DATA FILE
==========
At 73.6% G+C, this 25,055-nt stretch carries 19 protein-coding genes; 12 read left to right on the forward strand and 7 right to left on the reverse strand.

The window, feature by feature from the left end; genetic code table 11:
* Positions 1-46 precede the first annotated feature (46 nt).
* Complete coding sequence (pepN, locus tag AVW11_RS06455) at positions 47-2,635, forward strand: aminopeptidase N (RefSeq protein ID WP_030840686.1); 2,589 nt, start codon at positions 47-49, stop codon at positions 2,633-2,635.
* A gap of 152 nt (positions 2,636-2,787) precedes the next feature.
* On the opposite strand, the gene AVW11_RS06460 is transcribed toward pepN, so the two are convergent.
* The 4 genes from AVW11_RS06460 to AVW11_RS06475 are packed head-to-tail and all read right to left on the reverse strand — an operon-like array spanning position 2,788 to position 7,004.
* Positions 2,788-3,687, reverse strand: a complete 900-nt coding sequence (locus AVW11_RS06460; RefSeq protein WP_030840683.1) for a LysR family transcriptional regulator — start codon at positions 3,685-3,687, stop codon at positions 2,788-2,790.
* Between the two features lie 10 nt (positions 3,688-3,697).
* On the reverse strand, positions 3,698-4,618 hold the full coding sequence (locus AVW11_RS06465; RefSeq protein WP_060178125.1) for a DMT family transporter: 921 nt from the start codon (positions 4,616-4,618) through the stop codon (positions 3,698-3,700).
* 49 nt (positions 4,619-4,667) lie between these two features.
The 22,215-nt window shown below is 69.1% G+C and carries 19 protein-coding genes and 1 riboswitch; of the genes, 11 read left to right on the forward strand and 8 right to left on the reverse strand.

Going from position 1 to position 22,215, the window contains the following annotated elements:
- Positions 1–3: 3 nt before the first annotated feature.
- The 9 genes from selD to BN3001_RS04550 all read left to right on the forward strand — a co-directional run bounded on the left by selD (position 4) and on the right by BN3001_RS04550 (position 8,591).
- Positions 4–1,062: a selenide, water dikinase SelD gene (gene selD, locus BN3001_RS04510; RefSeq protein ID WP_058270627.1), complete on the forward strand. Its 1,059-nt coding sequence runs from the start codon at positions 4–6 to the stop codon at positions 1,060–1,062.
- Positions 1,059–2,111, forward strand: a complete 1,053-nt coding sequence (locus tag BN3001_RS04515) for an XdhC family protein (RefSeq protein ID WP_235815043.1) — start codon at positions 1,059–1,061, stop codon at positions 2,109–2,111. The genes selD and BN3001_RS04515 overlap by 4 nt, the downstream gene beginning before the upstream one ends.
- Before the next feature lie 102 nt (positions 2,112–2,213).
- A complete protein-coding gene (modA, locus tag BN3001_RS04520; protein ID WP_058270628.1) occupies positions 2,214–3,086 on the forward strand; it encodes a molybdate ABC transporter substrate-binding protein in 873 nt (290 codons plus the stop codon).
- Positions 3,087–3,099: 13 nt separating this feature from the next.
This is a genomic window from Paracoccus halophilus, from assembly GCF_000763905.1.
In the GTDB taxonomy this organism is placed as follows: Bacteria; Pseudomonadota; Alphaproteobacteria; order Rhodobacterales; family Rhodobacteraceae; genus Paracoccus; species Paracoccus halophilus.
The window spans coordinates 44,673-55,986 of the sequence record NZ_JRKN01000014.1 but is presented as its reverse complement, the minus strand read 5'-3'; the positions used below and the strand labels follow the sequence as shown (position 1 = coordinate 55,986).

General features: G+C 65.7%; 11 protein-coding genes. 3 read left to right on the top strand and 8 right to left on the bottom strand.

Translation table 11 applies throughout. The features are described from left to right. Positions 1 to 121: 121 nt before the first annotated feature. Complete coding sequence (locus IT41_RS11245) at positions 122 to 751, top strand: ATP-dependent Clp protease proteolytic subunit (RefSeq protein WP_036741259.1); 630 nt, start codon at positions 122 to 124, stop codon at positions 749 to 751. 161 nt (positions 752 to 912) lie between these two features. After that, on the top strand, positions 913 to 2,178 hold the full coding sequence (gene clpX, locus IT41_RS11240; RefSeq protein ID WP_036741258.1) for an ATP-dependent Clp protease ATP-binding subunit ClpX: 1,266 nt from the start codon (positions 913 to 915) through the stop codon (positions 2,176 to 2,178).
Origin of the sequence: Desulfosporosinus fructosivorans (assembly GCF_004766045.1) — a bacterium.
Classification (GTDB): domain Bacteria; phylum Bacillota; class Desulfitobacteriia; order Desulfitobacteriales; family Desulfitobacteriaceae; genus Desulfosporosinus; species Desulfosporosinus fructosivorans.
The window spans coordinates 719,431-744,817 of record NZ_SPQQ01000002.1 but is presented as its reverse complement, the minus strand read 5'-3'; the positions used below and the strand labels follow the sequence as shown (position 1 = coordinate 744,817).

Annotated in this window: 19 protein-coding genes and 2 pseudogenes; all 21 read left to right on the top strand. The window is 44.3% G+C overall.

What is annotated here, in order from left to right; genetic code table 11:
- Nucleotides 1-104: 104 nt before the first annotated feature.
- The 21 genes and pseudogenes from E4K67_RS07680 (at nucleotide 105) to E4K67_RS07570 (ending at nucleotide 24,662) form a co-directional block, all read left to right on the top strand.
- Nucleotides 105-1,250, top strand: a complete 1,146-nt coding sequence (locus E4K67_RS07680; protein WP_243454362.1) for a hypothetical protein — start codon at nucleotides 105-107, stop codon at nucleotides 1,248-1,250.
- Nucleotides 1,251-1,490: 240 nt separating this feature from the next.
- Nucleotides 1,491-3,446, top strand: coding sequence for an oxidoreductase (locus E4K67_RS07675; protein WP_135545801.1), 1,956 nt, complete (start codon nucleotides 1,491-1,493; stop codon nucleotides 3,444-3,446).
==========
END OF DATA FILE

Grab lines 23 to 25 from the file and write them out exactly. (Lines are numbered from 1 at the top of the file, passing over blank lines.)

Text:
The window spans coordinates 44,673-55,986 of the sequence record NZ_JRKN01000014.1 but is presented as its reverse complement, the minus strand read 5'-3'; the positions used below and the strand labels follow the sequence as shown (position 1 = coordinate 55,986).

General features: G+C 65.7%; 11 protein-coding genes. 3 read left to right on the top strand and 8 right to left on the bottom strand.

Translation table 11 applies throughout. The features are described from left to right. Positions 1 to 121: 121 nt before the first annotated feature. Complete coding sequence (locus IT41_RS11245) at positions 122 to 751, top strand: ATP-dependent Clp protease proteolytic subunit (RefSeq protein WP_036741259.1); 630 nt, start codon at positions 122 to 124, stop codon at positions 749 to 751. 161 nt (positions 752 to 912) lie between these two features. After that, on the top strand, positions 913 to 2,178 hold the full coding sequence (gene clpX, locus IT41_RS11240; RefSeq protein ID WP_036741258.1) for an ATP-dependent Clp protease ATP-binding subunit ClpX: 1,266 nt from the start codon (positions 913 to 915) through the stop codon (positions 2,176 to 2,178).